It’s a dreamy landscape. It’s a concoction of gigantic boulders, banana plantations, ancient temples and rice paddy fields. There’s the Tungabhadra River where crocodiles bathe, on one side a bazaar and the other home to sleepy cafes and guesthouses. It’s a mystical place where Hindu temples of worship have a tropical backdrop with a Sub-Saharan theme; the greenery of the tropics merges with arid rock formations. It’s like no place I’ve ever visited before, it’s entirely unique.
Hampi is located in the centre of Southern India and on arriving I had the feeling that we were entering the real life ‘Jungle Book’. Dusty, rustic, beige in colour, the boulder formations dwarf everything else in size and are situated in piles throughout the region. You can climb them, stroll amongst them, sit on them or just simply marvel at the way they look. Green rice paddy fields create a direct contrast in colour, with the addition of clear blue skies. The dry, lifeless and aged rocks reflect the long story of the evolution of our planet, whereas the watered, growing and ever changing rice paddies are a stark reminder of how short life is in comparison.
Wandering through the UNESCO World Heritage Site, I find my mind once again engaged and in awe of the ancients. Machu Picchu, Angkor Wat, Bagan and now Hampi, the architecture and ruins of the ancient civilisations are their imprint on the world, left for us to see. Hampi was the capital of the Hindu empire of Vijayanagara, existing between the 14th and 16th Century. It was conquered by the Deccan Muslim confederacy in 1565 and after six months left abandoned. Staring at the ruins today, you must admire the engineering skills of the ancients and also when looking at their engravings on the rocks, appreciate their precision and attention to detail. What would our civilisation leave behind, if anything at all?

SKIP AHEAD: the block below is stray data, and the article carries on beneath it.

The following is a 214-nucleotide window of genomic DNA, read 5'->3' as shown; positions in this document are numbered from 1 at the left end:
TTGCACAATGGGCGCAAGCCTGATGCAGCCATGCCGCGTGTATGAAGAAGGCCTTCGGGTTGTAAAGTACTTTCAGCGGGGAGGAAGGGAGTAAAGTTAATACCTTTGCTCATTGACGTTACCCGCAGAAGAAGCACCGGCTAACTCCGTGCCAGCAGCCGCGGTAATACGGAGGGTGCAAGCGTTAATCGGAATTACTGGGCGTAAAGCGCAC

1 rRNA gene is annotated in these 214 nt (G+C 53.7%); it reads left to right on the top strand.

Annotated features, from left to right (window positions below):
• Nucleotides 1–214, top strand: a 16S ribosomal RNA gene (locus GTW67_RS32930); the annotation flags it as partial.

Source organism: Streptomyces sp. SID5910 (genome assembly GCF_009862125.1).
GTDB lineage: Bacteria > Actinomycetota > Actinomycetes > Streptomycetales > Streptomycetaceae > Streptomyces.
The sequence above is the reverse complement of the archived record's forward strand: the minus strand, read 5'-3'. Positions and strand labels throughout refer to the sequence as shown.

The study of past civilisations is interesting and presents a reoccurring lesson relating to the rise and fall of empires. A few years ago NASA part funded a study that highlighted the fact that our industrial civilisation could collapse over the coming decades as a result of unsustainable resource exploitation and increasingly unequal wealth distribution.
Currently, humanity is using 50% more resources than the earth can sustain and if trends continue, by 2030 we will be using twice what our planet can provide. The NASA study emphasises that the rise and collapse of civilisations is a recurrent cycle throughout history. Their evaluation of the past allows them to conclude that two crucial social features lead to collapse, ‘the stretching of resources due to the strain placed on the ecological carrying capacity’ and ‘the economic stratification of society in to Elites (rich) and Masses (poor)’. These social trends have played ‘a central role in the character or in the process of the collapse’ in cases over ‘the last five thousand years’.